For example, news search might be a good use case to start with. We don't need to index every single article going back to the beginning of time by every single news source to be somewhat useful. We start by indexing recent articles by a variety of reasonably reliable sources, and any older articles linked back to by those articles (if a recent article links to an older article, that implies that something has happened recently that makes the older article a newly relevant bit of history).

I think that should make for a reasonable starting point. Then we'd look at the quality of the results and see what can be done to improve them. The cutoff point for recentness could be pushed back as resources become available.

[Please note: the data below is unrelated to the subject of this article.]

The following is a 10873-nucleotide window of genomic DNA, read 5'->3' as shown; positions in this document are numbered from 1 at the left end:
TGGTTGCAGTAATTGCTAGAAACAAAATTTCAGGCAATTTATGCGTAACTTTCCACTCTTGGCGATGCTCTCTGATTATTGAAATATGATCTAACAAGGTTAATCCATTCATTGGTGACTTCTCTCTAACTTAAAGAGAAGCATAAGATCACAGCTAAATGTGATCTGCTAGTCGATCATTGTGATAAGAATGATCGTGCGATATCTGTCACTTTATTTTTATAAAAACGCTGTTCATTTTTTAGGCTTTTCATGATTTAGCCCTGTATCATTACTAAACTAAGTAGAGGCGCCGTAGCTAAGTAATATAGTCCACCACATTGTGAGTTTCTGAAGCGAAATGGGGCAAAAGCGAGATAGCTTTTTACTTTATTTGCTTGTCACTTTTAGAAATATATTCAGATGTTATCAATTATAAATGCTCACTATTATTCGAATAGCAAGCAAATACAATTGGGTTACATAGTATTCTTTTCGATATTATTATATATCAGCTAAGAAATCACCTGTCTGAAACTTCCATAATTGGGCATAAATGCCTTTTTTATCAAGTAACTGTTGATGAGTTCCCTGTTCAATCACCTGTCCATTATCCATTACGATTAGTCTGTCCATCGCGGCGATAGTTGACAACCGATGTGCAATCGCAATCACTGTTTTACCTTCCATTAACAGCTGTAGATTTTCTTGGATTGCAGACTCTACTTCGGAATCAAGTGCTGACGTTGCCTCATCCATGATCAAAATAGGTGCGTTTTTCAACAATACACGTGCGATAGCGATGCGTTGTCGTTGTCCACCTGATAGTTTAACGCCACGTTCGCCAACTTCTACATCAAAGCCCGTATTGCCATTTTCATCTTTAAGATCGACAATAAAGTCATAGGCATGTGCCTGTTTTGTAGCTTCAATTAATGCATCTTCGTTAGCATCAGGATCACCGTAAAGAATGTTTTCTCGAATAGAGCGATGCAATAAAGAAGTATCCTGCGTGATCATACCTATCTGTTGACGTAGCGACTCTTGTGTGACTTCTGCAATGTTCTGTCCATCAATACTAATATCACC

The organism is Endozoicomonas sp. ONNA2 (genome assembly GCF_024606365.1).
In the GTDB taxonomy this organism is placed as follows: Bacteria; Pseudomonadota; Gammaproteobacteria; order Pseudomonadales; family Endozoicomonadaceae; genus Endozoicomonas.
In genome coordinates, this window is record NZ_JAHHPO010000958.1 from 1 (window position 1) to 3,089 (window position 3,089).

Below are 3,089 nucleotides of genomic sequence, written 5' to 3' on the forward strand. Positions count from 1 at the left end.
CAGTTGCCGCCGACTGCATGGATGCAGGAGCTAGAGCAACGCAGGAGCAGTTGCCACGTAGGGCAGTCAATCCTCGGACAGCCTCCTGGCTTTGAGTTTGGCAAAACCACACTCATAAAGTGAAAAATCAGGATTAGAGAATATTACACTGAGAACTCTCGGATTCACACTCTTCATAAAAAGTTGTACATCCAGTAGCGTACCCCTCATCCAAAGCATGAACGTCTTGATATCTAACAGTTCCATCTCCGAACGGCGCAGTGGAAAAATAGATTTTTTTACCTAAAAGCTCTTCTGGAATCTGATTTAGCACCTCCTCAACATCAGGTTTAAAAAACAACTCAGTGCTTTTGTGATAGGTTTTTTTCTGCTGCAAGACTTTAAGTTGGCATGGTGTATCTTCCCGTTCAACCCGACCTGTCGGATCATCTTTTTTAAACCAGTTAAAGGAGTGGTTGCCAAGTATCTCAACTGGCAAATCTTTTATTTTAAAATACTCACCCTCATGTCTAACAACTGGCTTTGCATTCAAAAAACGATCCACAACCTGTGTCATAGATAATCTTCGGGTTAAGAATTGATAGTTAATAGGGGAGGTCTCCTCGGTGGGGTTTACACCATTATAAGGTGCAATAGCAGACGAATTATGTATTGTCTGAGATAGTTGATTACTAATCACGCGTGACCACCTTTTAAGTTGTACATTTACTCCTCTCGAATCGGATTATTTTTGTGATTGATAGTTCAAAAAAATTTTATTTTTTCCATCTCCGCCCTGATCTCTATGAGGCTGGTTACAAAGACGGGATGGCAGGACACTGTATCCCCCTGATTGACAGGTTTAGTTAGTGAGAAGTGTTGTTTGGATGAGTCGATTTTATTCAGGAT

In the short term, everything other than news could be proxied from another search engine via Searx. Maybe news search could even be supplemented with results from another search engine until it's good enough to stand on its own. Maybe a browser could have different search providers for different kinds of search use cases, rather than use a single search provider for everything. Once news search is high quality enough to be actually useful to people, move onto other use cases:

For a generic information search, I suspect that indexing Wikidata, every Wikipedia article, every source cited by Wikipedia, and perhaps other documents by same sources on a particular topic (meaning that if a source is frequently cited on Wikipedia in reference to a particular topic, then we index other documents by that source if they are about the same topic) might make for a decent starting point.